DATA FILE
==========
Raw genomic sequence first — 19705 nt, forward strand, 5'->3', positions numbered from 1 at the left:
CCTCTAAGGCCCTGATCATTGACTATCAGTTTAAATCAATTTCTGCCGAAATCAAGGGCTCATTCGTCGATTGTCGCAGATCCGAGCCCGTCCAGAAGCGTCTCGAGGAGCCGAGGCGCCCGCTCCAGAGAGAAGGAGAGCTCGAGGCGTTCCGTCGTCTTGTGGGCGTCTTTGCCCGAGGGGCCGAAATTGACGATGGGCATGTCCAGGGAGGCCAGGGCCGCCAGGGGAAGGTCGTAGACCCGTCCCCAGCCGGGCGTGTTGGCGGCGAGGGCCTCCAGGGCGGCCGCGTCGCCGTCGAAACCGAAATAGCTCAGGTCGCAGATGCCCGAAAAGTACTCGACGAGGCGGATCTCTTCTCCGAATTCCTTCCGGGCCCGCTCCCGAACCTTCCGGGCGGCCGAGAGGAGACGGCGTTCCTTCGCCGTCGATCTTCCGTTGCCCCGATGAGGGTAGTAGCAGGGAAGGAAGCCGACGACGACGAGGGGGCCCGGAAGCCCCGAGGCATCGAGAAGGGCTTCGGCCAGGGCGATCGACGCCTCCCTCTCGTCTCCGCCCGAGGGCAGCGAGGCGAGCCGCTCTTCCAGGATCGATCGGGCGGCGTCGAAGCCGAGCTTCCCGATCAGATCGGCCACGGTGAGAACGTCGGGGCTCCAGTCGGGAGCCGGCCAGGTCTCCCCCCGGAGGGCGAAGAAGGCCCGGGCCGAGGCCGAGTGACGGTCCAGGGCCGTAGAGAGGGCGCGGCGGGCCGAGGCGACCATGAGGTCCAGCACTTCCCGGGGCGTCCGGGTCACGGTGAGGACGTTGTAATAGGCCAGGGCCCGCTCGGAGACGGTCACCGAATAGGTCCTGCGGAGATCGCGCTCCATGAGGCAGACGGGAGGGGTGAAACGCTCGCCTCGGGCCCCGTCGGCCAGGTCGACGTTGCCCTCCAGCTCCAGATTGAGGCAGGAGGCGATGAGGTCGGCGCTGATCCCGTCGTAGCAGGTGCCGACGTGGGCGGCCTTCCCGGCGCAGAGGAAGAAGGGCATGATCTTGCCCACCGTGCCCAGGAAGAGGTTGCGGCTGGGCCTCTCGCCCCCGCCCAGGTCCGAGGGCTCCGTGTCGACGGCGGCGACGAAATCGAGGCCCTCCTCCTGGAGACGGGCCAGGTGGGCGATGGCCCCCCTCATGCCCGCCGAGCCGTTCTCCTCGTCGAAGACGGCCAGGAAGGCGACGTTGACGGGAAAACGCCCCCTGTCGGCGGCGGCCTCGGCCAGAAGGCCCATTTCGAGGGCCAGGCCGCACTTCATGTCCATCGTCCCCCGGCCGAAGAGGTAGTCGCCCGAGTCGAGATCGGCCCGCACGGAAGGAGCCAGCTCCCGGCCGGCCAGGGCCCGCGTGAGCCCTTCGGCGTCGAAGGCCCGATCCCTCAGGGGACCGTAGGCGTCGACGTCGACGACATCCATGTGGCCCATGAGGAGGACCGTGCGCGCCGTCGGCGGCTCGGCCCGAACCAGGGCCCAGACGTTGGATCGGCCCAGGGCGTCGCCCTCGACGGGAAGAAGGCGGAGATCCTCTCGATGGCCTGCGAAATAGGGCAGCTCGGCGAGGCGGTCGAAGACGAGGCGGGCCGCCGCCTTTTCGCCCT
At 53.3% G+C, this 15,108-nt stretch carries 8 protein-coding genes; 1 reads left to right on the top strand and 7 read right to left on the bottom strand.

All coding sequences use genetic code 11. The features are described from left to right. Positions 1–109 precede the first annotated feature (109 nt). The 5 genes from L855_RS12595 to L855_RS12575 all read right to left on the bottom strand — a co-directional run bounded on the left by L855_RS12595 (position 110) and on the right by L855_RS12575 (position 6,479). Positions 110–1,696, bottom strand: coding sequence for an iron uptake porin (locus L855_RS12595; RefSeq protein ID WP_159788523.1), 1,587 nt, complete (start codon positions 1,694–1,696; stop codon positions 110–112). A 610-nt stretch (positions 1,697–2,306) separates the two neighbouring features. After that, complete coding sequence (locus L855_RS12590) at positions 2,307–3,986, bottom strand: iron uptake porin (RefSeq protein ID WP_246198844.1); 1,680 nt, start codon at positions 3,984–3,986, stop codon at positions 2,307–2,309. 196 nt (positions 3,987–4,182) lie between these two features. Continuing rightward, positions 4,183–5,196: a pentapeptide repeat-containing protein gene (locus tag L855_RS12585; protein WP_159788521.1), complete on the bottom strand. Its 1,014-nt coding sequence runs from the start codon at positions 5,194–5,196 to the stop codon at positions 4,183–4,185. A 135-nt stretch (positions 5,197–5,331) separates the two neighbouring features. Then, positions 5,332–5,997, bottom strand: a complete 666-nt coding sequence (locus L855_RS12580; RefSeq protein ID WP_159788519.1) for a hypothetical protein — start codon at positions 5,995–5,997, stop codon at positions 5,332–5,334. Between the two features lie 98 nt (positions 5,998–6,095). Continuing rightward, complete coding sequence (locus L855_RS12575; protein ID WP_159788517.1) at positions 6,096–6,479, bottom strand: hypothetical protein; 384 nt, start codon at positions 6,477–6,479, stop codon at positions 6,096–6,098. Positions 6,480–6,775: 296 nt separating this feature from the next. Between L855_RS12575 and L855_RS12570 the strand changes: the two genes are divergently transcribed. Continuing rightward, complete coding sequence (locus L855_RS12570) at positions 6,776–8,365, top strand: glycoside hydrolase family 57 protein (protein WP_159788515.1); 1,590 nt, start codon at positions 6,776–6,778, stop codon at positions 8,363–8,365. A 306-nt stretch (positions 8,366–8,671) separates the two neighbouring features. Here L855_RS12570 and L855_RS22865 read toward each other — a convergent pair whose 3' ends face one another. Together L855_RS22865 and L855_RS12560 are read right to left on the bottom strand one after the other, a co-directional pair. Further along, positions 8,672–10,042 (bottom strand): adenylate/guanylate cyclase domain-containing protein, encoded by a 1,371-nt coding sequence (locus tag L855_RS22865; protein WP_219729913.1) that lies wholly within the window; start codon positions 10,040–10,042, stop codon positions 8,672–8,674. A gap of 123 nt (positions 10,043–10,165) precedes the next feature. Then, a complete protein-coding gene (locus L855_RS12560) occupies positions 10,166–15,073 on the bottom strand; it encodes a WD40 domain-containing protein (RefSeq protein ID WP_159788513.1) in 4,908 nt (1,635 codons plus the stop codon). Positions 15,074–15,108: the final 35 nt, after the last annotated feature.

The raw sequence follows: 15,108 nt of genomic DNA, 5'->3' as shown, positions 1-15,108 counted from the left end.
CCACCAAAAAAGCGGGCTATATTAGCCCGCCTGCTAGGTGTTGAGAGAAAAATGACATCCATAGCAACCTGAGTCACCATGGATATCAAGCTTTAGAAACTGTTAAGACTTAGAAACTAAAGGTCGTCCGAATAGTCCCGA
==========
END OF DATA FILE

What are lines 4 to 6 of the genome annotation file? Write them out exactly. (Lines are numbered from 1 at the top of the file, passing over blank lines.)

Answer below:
All coding sequences use genetic code 11. The features are described from left to right. Positions 1–109 precede the first annotated feature (109 nt). The 5 genes from L855_RS12595 to L855_RS12575 all read right to left on the bottom strand — a co-directional run bounded on the left by L855_RS12595 (position 110) and on the right by L855_RS12575 (position 6,479). Positions 110–1,696, bottom strand: coding sequence for an iron uptake porin (locus L855_RS12595; RefSeq protein ID WP_159788523.1), 1,587 nt, complete (start codon positions 1,694–1,696; stop codon positions 110–112). A 610-nt stretch (positions 1,697–2,306) separates the two neighbouring features. After that, complete coding sequence (locus L855_RS12590) at positions 2,307–3,986, bottom strand: iron uptake porin (RefSeq protein ID WP_246198844.1); 1,680 nt, start codon at positions 3,984–3,986, stop codon at positions 2,307–2,309. 196 nt (positions 3,987–4,182) lie between these two features. Continuing rightward, positions 4,183–5,196: a pentapeptide repeat-containing protein gene (locus tag L855_RS12585; protein WP_159788521.1), complete on the bottom strand. Its 1,014-nt coding sequence runs from the start codon at positions 5,194–5,196 to the stop codon at positions 4,183–4,185. A 135-nt stretch (positions 5,197–5,331) separates the two neighbouring features. Then, positions 5,332–5,997, bottom strand: a complete 666-nt coding sequence (locus L855_RS12580; RefSeq protein ID WP_159788519.1) for a hypothetical protein — start codon at positions 5,995–5,997, stop codon at positions 5,332–5,334. Between the two features lie 98 nt (positions 5,998–6,095). Continuing rightward, complete coding sequence (locus L855_RS12575; protein ID WP_159788517.1) at positions 6,096–6,479, bottom strand: hypothetical protein; 384 nt, start codon at positions 6,477–6,479, stop codon at positions 6,096–6,098. Positions 6,480–6,775: 296 nt separating this feature from the next. Between L855_RS12575 and L855_RS12570 the strand changes: the two genes are divergently transcribed. Continuing rightward, complete coding sequence (locus L855_RS12570) at positions 6,776–8,365, top strand: glycoside hydrolase family 57 protein (protein WP_159788515.1); 1,590 nt, start codon at positions 6,776–6,778, stop codon at positions 8,363–8,365. A 306-nt stretch (positions 8,366–8,671) separates the two neighbouring features. Here L855_RS12570 and L855_RS22865 read toward each other — a convergent pair whose 3' ends face one another. Together L855_RS22865 and L855_RS12560 are read right to left on the bottom strand one after the other, a co-directional pair. Further along, positions 8,672–10,042 (bottom strand): adenylate/guanylate cyclase domain-containing protein, encoded by a 1,371-nt coding sequence (locus tag L855_RS22865; protein WP_219729913.1) that lies wholly within the window; start codon positions 10,040–10,042, stop codon positions 8,672–8,674. A gap of 123 nt (positions 10,043–10,165) precedes the next feature. Then, a complete protein-coding gene (locus L855_RS12560) occupies positions 10,166–15,073 on the bottom strand; it encodes a WD40 domain-containing protein (RefSeq protein ID WP_159788513.1) in 4,908 nt (1,635 codons plus the stop codon). Positions 15,074–15,108: the final 35 nt, after the last annotated feature.

The raw sequence follows: 15,108 nt of genomic DNA, 5'->3' as shown, positions 1-15,108 counted from the left end.
CCACCAAAAAAGCGGGCTATATTAGCCCGCCTGCTAGGTGTTGAGAGAAAAATGACATCCATAGCAACCTGAGTCACCATGGATATCAAGCTTTAGAAACTGTTAAGACTTAGAAACTAAAGGTCGTCCGAATAGTCCCGA